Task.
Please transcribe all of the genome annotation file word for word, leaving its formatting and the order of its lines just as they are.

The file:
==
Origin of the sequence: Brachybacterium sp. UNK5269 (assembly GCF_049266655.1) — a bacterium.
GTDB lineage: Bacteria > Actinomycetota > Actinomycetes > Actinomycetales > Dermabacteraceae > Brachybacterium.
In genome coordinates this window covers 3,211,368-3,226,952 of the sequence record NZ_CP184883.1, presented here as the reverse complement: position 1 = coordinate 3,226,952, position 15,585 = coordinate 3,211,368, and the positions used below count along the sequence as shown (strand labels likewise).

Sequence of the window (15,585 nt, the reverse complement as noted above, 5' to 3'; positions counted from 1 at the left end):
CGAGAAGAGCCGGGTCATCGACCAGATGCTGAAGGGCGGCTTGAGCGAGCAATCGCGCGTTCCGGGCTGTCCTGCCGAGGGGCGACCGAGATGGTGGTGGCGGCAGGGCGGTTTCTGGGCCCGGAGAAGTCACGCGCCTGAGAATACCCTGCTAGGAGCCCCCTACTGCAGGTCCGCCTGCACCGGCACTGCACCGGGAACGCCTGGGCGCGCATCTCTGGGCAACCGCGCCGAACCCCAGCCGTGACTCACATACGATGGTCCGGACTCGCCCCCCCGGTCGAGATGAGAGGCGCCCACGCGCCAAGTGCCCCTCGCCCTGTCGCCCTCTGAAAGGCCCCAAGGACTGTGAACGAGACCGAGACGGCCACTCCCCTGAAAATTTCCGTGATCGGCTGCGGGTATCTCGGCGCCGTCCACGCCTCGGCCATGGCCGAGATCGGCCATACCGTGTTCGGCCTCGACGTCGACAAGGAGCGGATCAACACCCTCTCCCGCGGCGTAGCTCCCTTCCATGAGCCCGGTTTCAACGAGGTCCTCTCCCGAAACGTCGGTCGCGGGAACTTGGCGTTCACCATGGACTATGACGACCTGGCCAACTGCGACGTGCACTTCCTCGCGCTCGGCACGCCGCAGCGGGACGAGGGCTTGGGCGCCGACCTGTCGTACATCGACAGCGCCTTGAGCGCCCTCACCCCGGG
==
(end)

Origin of the sequence: Brachybacterium sp. UNK5269 (assembly GCF_049266655.1) — a bacterium.
GTDB lineage: Bacteria > Actinomycetota > Actinomycetes > Actinomycetales > Dermabacteraceae > Brachybacterium.
In genome coordinates this window covers 3,211,368-3,226,952 of the sequence record NZ_CP184883.1, presented here as the reverse complement: position 1 = coordinate 3,226,952, position 15,585 = coordinate 3,211,368, and the positions used below count along the sequence as shown (strand labels likewise).

Sequence of the window (15,585 nt, the reverse complement as noted above, 5' to 3'; positions counted from 1 at the left end):
CGAGAAGAGCCGGGTCATCGACCAGATGCTGAAGGGCGGCTTGAGCGAGCAATCGCGCGTTCCGGGCTGTCCTGCCGAGGGGCGACCGAGATGGTGGTGGCGGCAGGGCGGTTTCTGGGCCCGGAGAAGTCACGCGCCTGAGAATACCCTGCTAGGAGCCCCCTACTGCAGGTCCGCCTGCACCGGCACTGCACCGGGAACGCCTGGGCGCGCATCTCTGGGCAACCGCGCCGAACCCCAGCCGTGACTCACATACGATGGTCCGGACTCGCCCCCCCGGTCGAGATGAGAGGCGCCCACGCGCCAAGTGCCCCTCGCCCTGTCGCCCTCTGAAAGGCCCCAAGGACTGTGAACGAGACCGAGACGGCCACTCCCCTGAAAATTTCCGTGATCGGCTGCGGGTATCTCGGCGCCGTCCACGCCTCGGCCATGGCCGAGATCGGCCATACCGTGTTCGGCCTCGACGTCGACAAGGAGCGGATCAACACCCTCTCCCGCGGCGTAGCTCCCTTCCATGAGCCCGGTTTCAACGAGGTCCTCTCCCGAAACGTCGGTCGCGGGAACTTGGCGTTCACCATGGACTATGACGACCTGGCCAACTGCGACGTGCACTTCCTCGCGCTCGGCACGCCGCAGCGGGACGAGGGCTTGGGCGCCGACCTGTCGTACATCGACAGCGCCTTGAGCGCCCTCACCCCGGG